In years past, students joining the Beach Engineering Student Success Team would spend the five-day Summer Academy getting to know the CSULB campus and each other, an experience capped off with a boat ride and tours of local industries.
This year, the three dozen freshmen entering the cohort-based program got to know each other via Zoom instead of by completing icebreaker exercises on the lawn outside College of Engineering buildings.
They received the same advice about successfully transitioning from high school to their first year of college from College of Engineering Outreach Director Saba Yohannes Reda, who manages the program. And the same presentations from advisors and other support staff.
But this year's Summer Academy also included a few Zoom pointers. Lecturer Andrea Johnson, who teaches Calculus, said students shouldn't be embarrassed about interrupting. "Interruptions are just something that happens on Zoom," she said.
She also stressed the importance of periodically taking a break from the computer screen. "Look up and around. Let your gaze be far. Do some neck rolls. Stand up and stretch. Do some twists," said Johnson, who also teaches yoga.
Johnson, who goes by Ms. Dre, also delved into neuroplasticity and the learning process. "The transition from high school to college is a very exciting one. You're actually trying to do things you haven't done before," she said, adding that it's important to have a growth mindset, be comfortable learning collaboratively, feel free to make and learn from mistakes, and enjoy a sense of belonging.
Learning new things might be compared to going to the gym. "You may even sweat out of your eyes," said Johnson. "It's called crying."
Now in its seventh year, BESST was developed by the College of Engineering to improve students’ academic performance and increase their ability to graduate in four years. Students receive supplemental tutoring, take designated classes, receive priority registration, and proceed in a cohort throughout the year.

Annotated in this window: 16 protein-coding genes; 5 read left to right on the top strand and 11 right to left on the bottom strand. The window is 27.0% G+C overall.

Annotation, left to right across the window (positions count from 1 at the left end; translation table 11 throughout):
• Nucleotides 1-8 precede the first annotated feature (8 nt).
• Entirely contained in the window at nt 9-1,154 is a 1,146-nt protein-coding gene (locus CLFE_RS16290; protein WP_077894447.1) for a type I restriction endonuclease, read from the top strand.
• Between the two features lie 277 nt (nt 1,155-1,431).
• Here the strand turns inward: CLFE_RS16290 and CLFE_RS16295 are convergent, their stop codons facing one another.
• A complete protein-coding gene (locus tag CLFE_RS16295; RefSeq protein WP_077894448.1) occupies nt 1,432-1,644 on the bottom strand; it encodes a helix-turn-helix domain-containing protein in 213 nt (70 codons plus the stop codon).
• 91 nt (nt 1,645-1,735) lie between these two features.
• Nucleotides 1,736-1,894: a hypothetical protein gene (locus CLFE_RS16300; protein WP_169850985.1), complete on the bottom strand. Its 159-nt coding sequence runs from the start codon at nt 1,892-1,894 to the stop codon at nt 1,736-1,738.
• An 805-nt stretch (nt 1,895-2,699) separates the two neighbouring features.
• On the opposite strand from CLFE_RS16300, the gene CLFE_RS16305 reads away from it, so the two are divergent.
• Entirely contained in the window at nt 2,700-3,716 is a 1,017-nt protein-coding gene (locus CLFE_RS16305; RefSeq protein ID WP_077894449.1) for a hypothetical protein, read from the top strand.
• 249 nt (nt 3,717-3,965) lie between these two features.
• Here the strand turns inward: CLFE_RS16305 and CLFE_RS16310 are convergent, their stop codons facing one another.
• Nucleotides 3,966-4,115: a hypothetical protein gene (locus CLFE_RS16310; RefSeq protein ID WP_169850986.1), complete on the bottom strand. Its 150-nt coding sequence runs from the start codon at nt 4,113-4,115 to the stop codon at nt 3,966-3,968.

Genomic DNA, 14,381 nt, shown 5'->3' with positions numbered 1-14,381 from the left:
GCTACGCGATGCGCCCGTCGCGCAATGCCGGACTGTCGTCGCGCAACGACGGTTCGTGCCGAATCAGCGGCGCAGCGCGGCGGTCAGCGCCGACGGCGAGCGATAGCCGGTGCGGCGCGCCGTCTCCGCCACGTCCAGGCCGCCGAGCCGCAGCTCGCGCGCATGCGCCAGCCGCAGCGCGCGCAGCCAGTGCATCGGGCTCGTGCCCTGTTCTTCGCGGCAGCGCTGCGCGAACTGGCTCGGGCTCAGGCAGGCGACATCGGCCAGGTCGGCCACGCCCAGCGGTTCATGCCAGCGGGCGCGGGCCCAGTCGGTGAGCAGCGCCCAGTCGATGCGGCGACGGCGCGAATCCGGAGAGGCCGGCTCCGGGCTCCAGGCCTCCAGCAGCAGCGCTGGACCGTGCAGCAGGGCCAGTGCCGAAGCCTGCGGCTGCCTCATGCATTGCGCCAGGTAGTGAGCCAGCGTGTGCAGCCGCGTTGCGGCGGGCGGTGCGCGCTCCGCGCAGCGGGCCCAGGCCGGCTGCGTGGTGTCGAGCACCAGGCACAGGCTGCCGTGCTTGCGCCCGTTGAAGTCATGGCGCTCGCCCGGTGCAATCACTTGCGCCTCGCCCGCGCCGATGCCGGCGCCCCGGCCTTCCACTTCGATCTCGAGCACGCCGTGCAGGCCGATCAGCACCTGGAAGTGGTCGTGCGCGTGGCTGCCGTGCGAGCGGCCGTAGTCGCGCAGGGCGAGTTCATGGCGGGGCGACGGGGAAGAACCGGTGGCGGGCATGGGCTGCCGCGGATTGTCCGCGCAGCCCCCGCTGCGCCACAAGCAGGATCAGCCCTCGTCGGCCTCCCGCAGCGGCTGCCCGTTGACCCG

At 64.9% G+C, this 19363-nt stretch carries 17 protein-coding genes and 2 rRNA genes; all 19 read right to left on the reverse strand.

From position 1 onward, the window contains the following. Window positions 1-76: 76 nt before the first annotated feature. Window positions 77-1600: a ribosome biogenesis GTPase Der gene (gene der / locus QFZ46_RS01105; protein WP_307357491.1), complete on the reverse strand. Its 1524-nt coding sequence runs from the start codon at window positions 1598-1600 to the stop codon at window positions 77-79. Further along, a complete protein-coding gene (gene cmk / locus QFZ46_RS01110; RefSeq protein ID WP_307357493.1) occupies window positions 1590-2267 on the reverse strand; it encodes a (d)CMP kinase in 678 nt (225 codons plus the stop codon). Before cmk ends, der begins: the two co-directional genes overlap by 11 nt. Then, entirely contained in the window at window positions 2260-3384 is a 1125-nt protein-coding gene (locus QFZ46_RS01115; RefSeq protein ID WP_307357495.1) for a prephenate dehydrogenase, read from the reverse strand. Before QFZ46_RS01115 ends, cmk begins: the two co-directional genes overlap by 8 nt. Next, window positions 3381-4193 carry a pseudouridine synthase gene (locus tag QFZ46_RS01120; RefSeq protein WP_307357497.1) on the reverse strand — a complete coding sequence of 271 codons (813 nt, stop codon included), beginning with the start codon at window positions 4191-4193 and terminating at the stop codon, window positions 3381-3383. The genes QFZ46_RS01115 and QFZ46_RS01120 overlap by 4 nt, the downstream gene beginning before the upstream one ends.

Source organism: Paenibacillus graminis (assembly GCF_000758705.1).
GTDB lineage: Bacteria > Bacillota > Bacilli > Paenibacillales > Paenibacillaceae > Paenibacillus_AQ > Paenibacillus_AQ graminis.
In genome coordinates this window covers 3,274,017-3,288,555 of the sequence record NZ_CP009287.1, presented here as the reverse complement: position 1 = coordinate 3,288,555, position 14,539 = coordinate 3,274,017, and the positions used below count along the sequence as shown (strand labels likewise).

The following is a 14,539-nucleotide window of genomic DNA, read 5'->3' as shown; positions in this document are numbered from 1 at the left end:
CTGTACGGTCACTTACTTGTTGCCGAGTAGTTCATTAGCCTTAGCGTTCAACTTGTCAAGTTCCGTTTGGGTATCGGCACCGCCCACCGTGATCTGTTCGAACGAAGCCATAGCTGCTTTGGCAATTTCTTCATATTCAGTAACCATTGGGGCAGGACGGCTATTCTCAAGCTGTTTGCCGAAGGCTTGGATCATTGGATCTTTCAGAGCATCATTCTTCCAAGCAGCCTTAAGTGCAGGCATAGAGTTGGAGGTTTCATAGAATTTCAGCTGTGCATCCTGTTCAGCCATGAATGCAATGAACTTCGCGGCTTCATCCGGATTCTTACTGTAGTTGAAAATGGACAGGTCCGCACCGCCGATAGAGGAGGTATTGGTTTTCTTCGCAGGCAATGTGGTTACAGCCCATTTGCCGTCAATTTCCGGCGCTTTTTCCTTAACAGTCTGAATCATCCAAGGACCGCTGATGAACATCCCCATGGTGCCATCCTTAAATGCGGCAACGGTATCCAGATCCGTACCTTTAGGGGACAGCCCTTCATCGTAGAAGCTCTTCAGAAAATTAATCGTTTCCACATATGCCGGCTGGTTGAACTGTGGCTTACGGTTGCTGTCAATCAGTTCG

"This is a very great opportunity you have," said Antonella Sciortino, acting Associate Dean of Academic Programs. "We are here to support you. We are here to make sure you are successful and will have a great experience here at CSULB."
Students heard from Borja Leon, managing director of D'Leon Consulting Engineers and a member of the COE Dean's Advisory Council. After graduating with his civil engineering degree, Leon worked for Caltrans for five years, then the City of Los Angeles, ending up as a top transportation deputy under mayors Antonio Villaraigosa and Eric Garcetti.
"It's important, personally for me, for all of you to succeed," said Leon, adding that his first year of college at University of California Davis was trying until he connected with a mentor who helped him pass his English class. "What BESST does do is bring everybody together. I didn't have that."
Leon, who is a licensed professional engineer, applauded the incoming students for choosing engineering. "I don't think there's any other degree that will provide the opportunities as engineering. There will always be a job. You guys are on the right track," he said.
He warned them not to underestimate the importance of communication. "English is important to communicate with colleagues and your boss and to make presentations. Presenting to a large group of people is very important to your career," Leon said.
Rancho Santa Margarita-based Applied Medical, which typically provides BESST students with a tour of their facilities, this year offered a virtual tour instead. Applied Medical Vice President and General Manager Matt Petrime, a CSULB alumni, was joined by Jane Cho, Maggie Aquino, and Dan Spross.
Will Pomerantz, Virgin Orbit Vice President of Special Projects, offered a video tour of his company's facilities. Pomerantz also explained his company's goal to produce small, inexpensive satellites that could be launched from under a wing of a Boeing 747.